# New complexity to color coding based on percentile and another factor in ggplot

I would like to add another level of complexity to the color coding scheme I have going on in the below plot. I want to account for whether each of the values being plotted has passed a statistical test. So, the dots will only be color coded based on the percentile if they pass the test, otherwise, I would like the dot to be grey.

Here is my code as I have it after all the helpful suggestions I received from my first post Color code points based on percentile in ggplot (note: this is some made up data, though I have real data which has many more entries:

``````dat <- data.frame(key = c("a1-a3", "a1-a2"), position = 1:100, fst = rlnorm(200, 0, 1), fet = rnorm(200, 0.24, 0.54))

#Get quantiles
quants <- quantile(dat\$fst, c(0.95, 0.99))

dat\$quant  <- with(dat, factor(ifelse(fst < quants[1], 0,
ifelse(fst < quants[2], 1, 2))))

dat\$fisher <- with(dat, factor(ifelse(fet > 1.30102999566398, 0, 1)))

dat\$col <- with(dat, factor(ifelse(fet < 1.30102999566398, 3, quant)))

########theme set
theme_set(theme_bw(base_size = 10))

p1 <- ggplot(dat, aes(x=position, y=fst)) +
geom_point(aes(colour = col, size=0.2)) +
facet_wrap(~key, nrow = 1) +
scale_colour_manual(values = c("black", "blue", "red", "grey"), labels = c("0-95", "95-99", "99-100", "fail")) +
ylab(expression(F[ST])) +
xlab("Genomic Position (Mb)") +
scale_x_continuous(breaks=c(0, 1e+06, 2e+06, 3e+06, 4e+06), labels=c("0", "1", "2", "3", "4")) +
scale_y_continuous(limits=c(0,1)) +
theme(plot.background = element_blank(),
panel.background = element_blank(),
panel.border = element_blank(),
legend.position="none",
legend.title = element_blank()
)

tiff(Fstvalues_colourcode3.tiff", height=2.5, width=6.5, units="in", res = 300, pointsize="10")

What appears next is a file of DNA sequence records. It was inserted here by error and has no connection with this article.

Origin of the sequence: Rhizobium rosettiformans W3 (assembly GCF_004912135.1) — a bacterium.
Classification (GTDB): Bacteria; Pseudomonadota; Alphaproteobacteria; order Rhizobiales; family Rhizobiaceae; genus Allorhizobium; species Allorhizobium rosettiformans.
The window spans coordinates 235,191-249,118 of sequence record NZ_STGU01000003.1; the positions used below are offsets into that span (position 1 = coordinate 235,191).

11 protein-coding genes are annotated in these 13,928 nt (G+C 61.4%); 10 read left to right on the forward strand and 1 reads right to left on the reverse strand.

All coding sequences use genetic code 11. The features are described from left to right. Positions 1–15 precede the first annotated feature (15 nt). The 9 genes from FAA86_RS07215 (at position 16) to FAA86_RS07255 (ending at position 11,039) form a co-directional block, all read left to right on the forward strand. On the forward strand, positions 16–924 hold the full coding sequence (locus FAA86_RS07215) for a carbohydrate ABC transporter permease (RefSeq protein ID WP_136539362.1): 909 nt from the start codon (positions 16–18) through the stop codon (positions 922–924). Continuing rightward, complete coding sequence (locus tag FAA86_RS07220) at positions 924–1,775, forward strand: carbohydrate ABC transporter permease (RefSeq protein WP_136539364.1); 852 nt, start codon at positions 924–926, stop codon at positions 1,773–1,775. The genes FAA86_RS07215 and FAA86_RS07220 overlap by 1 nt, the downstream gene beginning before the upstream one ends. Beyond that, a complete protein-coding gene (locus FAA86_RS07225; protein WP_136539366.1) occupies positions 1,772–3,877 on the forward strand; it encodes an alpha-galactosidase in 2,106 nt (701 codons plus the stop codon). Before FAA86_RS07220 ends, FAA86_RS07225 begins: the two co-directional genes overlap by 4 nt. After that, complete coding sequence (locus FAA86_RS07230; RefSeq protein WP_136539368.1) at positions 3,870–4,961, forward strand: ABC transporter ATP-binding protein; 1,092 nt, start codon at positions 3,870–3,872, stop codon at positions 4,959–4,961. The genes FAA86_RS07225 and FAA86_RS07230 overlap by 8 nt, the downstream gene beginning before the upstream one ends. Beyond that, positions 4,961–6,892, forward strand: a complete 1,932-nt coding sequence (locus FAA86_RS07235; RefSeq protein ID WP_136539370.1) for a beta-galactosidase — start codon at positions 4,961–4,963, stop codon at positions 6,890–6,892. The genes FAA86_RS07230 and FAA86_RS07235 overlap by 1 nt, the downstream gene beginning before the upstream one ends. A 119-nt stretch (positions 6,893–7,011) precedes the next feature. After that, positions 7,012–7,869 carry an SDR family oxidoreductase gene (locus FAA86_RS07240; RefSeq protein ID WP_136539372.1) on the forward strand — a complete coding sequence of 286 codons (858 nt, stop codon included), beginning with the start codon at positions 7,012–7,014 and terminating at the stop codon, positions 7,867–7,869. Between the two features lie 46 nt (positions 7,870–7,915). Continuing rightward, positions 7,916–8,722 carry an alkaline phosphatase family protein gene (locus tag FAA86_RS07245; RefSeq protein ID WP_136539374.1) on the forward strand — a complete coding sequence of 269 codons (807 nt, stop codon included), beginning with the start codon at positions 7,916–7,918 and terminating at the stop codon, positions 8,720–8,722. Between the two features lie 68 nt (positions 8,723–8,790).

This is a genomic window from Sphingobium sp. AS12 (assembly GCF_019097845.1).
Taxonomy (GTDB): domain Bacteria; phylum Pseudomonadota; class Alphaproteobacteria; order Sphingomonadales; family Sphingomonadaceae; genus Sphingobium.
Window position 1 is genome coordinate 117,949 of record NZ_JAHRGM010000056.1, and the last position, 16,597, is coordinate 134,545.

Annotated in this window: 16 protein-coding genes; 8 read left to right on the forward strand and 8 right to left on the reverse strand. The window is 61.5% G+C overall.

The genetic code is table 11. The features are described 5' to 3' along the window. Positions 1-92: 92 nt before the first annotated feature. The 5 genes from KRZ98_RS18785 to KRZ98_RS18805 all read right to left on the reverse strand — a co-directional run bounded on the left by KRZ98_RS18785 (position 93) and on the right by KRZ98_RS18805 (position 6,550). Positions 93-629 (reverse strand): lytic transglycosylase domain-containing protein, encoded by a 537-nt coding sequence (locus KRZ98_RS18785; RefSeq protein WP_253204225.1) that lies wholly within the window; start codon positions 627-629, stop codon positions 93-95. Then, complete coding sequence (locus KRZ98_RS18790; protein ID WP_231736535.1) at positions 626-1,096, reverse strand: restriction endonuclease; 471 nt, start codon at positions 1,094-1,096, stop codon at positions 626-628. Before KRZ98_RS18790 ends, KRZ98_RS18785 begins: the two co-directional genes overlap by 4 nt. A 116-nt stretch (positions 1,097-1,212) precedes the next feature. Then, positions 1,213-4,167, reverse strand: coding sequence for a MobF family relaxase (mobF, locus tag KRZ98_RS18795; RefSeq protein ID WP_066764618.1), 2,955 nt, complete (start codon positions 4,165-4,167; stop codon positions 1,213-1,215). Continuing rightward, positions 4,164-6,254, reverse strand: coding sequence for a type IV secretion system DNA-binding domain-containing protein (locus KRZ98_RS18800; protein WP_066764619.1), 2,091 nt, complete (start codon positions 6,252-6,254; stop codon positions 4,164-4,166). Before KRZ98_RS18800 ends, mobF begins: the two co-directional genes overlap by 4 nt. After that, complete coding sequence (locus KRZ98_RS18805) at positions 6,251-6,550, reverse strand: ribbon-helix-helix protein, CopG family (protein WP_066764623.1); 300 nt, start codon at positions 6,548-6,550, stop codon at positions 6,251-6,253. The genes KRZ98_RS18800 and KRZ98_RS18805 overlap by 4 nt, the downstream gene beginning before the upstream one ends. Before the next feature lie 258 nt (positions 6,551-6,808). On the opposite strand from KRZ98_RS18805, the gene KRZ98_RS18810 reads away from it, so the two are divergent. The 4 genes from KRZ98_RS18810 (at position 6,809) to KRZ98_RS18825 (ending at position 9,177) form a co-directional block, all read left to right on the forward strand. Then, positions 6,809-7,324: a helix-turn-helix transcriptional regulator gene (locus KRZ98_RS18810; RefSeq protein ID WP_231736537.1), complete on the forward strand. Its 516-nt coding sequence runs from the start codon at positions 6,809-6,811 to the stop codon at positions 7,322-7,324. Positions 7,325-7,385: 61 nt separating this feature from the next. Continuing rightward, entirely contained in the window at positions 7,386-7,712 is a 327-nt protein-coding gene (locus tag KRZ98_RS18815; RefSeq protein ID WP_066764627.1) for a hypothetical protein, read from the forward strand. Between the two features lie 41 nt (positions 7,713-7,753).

p1
dev.off()
``````

My problem is in the line: dat\$col <- with(dat, factor(ifelse(fet < 1.30102999566398, 3, quant))). I want it to use the value from the \$quant if it has an \$fet value above the above listed value (or fisher == 0), and if it has an \$fet value below, I would like it to make a new factor (3). When I look at the data frame it is doing something different than this. Any comments/suggestions are much appreciated! (I'm pretty new to coding and am finding factors are not easy to work with!!)

-

Yes, your are right, `with(dat, factor(ifelse(fet < 1.30102999566398, 3, quant)))` gives an 'unexpected' result. Your `no` return value in `ifelse`, the `factor` quant, is coerced to the same class as the `yes` return value (3), a `numeric`. Have a look at `tail(dat[order(dat\$fet), c("fet", "quant", "col")])`:

``````#          fet quant col
# 6   1.202582     0   3
# 40  1.318997     0   1
# 74  1.324552     0   1
# 24  1.415189     1   2
# 38  1.418230     0   1
# 123 1.531584     0   1
``````

For fet > 1.301 (the `test` in `ifelse`), 'col' became 1, 1, 2, 1, 1, instead of 0, 0, 1, 0, 0. Something like this happened:

``````# original factor version of quant
quant <- as.factor(0:2)
quant
# [1] 0 1 2
# Levels: 0 1 2

# coerce quant to numeric
as.numeric(quant)
# [1] 1 2 3
``````

Compare these two:

``````set.seed(1)
df <- data.frame(fet = rnorm(9), quant = factor(0:2))
str(df)
df\$col <- with(df, ifelse(fet < 0, 3, quant))
df

set.seed(1)
df <- data.frame(fet = rnorm(9), quant = 0:2)
str(df)
df\$col <- with(df, ifelse(fet < 0, 3, quant))
df
``````

Thus, try to remove `factor` from your `ifelse` call where you create 'quant' and see if it solves the problem.

PS. As you phrase your question, it is the single `ifelse` line is your actual problem (not the plotting part). If so, you may wish to isolate this problem and condense your question.